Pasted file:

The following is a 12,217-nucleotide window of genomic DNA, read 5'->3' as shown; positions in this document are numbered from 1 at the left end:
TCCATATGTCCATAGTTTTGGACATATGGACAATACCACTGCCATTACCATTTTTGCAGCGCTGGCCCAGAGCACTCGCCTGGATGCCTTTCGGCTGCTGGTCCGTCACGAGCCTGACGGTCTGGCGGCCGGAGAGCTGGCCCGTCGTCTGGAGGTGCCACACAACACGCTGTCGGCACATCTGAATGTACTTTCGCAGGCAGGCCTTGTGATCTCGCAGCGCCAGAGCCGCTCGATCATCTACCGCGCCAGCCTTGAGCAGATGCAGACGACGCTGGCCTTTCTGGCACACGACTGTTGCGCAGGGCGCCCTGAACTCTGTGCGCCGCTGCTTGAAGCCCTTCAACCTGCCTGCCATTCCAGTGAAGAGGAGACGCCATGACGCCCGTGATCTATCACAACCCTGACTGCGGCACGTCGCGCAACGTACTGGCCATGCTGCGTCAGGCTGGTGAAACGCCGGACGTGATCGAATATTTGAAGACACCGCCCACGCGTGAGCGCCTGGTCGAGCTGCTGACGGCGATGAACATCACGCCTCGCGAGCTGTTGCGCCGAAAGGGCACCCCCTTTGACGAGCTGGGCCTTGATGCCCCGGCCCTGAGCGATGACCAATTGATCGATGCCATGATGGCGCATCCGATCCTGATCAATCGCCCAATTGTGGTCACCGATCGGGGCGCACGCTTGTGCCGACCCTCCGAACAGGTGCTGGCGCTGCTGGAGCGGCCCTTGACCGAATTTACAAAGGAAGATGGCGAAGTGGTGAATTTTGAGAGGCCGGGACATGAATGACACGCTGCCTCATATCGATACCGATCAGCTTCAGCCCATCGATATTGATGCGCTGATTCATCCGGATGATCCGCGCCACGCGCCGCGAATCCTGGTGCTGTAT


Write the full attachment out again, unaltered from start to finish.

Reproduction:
The following is a 12,217-nucleotide window of genomic DNA, read 5'->3' as shown; positions in this document are numbered from 1 at the left end:
TCCATATGTCCATAGTTTTGGACATATGGACAATACCACTGCCATTACCATTTTTGCAGCGCTGGCCCAGAGCACTCGCCTGGATGCCTTTCGGCTGCTGGTCCGTCACGAGCCTGACGGTCTGGCGGCCGGAGAGCTGGCCCGTCGTCTGGAGGTGCCACACAACACGCTGTCGGCACATCTGAATGTACTTTCGCAGGCAGGCCTTGTGATCTCGCAGCGCCAGAGCCGCTCGATCATCTACCGCGCCAGCCTTGAGCAGATGCAGACGACGCTGGCCTTTCTGGCACACGACTGTTGCGCAGGGCGCCCTGAACTCTGTGCGCCGCTGCTTGAAGCCCTTCAACCTGCCTGCCATTCCAGTGAAGAGGAGACGCCATGACGCCCGTGATCTATCACAACCCTGACTGCGGCACGTCGCGCAACGTACTGGCCATGCTGCGTCAGGCTGGTGAAACGCCGGACGTGATCGAATATTTGAAGACACCGCCCACGCGTGAGCGCCTGGTCGAGCTGCTGACGGCGATGAACATCACGCCTCGCGAGCTGTTGCGCCGAAAGGGCACCCCCTTTGACGAGCTGGGCCTTGATGCCCCGGCCCTGAGCGATGACCAATTGATCGATGCCATGATGGCGCATCCGATCCTGATCAATCGCCCAATTGTGGTCACCGATCGGGGCGCACGCTTGTGCCGACCCTCCGAACAGGTGCTGGCGCTGCTGGAGCGGCCCTTGACCGAATTTACAAAGGAAGATGGCGAAGTGGTGAATTTTGAGAGGCCGGGACATGAATGACACGCTGCCTCATATCGATACCGATCAGCTTCAGCCCATCGATATTGATGCGCTGATTCATCCGGATGATCCGCGCCACGCGCCGCGAATCCTGGTGCTGTAT